*Vitamin D - this is exciting. LOTS of new research has linked Vitamin D** as a key, consistent factor in those with COVID-19 illness. Those with more severe illness *started* with low Vitamin D levels. Your doctor can send you for a quick blood draw to see where you stand and you can go from there with regard to dosing. In the past when something "tries to chase me" I always increase my daily dose of Vitamin D to 15,000 IU (milliunits) from my typical 2,000 IU. It helps knock out whatever it is and keeps it from taking hold of me. Now it makes even more sense with the new studies surrounding vitamin D and coronavirus.


 *Try to keep some sort of a schedule - This has been a tough one for me. We are all home more and maybe even working from home - so perhaps now our home space and work space have blended together? Try to find a work space that’s separate from your living space if you can. This goes for the kids “school time,” too. Then, close the door (I.e. close down the work/school) at a certain time. Pick up a good book to read or play a game with the kids/family. Redirection toward positive things helps our spirits.


*Sleep - Please get rest. Your body heals itself from the daily insults when you sleep. If you need some help, use Melatonin** if your health history allows it. I take 10 mg but there are 5mg doses as well. You may notice your body needs to absorb it several hours before your actual bedtime. Play around with timing and dosages on the weekend first in order to see how your body responds.


*Manage stress - in appropriate ways. Only you know how to best "fill your cup." I'm just saying now, more than ever, we ALL have to be doing that. This is a hard school year for all of us. Try to use your weekends to have time to reset. Do what fills your soul.


*Be in prayer - Look, we can't do what we are doing alone, friends. This is taking supernatural guidance - I've seen God at work throughout the process on numerous occasions dating back to February 2020 when things really started ramping up. So, this tells me that we need to remember and accept that we *must* rely on Him in all things right now. We are only human. Once we have done all the "humanly things" - God will come alongside us!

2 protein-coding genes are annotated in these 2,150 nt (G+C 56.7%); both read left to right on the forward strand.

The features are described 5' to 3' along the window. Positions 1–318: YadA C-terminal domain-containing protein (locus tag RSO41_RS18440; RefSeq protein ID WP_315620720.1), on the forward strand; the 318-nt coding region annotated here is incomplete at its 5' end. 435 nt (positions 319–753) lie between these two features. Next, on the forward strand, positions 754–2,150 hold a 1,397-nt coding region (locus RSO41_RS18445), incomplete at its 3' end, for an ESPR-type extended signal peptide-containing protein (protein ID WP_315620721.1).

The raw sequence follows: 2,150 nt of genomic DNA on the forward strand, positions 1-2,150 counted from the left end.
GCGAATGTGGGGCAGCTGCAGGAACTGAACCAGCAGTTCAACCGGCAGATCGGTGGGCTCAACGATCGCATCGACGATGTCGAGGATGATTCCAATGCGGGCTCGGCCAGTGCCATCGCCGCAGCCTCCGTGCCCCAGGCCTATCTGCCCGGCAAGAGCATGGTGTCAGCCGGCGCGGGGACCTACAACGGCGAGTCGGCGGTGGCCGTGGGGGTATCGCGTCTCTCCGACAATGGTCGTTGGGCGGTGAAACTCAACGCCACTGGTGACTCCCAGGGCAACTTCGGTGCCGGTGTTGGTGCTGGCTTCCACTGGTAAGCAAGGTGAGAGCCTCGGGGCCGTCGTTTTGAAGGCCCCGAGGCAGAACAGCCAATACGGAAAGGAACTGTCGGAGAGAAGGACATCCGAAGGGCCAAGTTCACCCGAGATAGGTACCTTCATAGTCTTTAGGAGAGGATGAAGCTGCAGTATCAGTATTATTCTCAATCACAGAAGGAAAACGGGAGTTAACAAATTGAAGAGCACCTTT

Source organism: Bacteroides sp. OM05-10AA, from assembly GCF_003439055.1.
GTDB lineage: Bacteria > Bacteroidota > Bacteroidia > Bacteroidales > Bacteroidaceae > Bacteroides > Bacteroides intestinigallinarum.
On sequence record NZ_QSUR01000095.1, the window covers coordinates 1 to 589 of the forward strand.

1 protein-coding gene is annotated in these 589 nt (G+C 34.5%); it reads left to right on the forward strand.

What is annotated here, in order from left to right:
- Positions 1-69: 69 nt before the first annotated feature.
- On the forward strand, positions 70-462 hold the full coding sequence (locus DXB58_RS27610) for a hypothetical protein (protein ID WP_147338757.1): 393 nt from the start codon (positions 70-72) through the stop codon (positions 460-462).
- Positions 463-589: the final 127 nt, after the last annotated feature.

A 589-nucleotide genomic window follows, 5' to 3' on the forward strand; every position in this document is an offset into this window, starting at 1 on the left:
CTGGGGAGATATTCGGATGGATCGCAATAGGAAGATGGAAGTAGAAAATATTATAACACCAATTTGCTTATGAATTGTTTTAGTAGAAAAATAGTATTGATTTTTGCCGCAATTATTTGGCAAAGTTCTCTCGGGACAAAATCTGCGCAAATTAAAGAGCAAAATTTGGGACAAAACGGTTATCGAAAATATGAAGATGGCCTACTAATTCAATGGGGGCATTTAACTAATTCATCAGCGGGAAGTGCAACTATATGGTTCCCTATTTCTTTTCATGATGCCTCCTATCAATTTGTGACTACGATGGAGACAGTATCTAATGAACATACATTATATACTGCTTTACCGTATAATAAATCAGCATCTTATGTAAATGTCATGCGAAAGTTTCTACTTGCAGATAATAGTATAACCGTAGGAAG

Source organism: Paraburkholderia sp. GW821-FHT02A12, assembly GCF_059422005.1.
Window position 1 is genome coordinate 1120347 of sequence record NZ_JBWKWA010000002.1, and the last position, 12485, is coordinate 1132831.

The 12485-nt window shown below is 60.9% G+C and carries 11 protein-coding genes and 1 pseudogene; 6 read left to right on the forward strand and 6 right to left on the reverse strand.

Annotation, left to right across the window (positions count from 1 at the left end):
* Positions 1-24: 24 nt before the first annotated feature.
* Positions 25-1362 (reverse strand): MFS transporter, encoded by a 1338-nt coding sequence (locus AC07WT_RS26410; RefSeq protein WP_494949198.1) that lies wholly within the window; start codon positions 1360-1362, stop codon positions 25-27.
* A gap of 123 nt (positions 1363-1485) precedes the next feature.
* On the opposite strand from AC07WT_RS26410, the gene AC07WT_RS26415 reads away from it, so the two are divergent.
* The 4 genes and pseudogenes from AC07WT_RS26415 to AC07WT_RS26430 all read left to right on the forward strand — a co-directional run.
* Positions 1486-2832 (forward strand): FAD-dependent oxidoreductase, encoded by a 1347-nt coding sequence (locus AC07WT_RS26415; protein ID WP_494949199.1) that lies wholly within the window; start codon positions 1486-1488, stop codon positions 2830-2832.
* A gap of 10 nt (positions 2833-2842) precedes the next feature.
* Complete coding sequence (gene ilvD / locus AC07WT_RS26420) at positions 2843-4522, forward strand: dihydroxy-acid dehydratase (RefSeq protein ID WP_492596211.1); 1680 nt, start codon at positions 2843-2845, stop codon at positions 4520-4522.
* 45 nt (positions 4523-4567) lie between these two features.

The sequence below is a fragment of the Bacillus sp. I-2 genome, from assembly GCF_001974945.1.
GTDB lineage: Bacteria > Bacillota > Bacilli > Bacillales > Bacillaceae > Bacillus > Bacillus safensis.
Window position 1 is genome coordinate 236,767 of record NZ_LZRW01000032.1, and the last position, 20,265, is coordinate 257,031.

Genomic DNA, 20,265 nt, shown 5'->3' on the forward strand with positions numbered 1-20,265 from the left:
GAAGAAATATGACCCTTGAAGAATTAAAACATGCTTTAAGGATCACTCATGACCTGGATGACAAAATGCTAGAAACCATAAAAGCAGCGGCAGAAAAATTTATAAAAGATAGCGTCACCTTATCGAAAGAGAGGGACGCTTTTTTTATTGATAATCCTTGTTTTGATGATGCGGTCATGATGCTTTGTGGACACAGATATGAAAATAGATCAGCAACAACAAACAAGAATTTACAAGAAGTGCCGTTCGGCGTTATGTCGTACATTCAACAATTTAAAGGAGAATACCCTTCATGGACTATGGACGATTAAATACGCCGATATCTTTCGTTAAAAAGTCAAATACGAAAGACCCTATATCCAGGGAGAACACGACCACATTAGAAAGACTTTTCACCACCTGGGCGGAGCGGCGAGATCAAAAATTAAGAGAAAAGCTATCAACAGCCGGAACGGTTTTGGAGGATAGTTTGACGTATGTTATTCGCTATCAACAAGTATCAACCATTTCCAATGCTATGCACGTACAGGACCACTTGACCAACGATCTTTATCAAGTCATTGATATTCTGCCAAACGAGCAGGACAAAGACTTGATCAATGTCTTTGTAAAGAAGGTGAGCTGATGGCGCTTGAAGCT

*Go easy on yourself and others - We simply cannot raise expectations so high of ourselves or others that it creates even more stress. It’s ok not to be perfect (I’m talking to myself here, too!) This can be a big source of stress if we expect things to be “normal” in an “abnormal” situation.


*Remember we are all on the same "team." Our frustrations with masks or other mitigation measures, processes, or technology are symptoms of a frustration with a virus/a pandemic - not with one another. If we keep that in mind, we will stay cohesive as a community during this time.


*Speak positive and thankful words - We have so much we can complain about, so take a minute to speak out loud about a few things (or people) you are thankful for. It's impossible to stay unhappy when you are in an attitude of gratitude and counting your blessings. A counselor once told me, “If you only have ONE thing to be grateful for, keep speaking *that* thing. Pretty soon as you start to feel better and circumstances improve, you will see that you have many things to be thankful for, they were just “covered up” by the heavy stuff. I’ve found this to be true time and again since they spoke those words to me.


*Know when you need a time out - Refrain from answering a phone call, email or text (as I say to myself “Tracy, back away from the keyboard!”) until your spirit needs to be in a better spot. A delay in reacting almost always works out well if we are in a tough spot emotionally.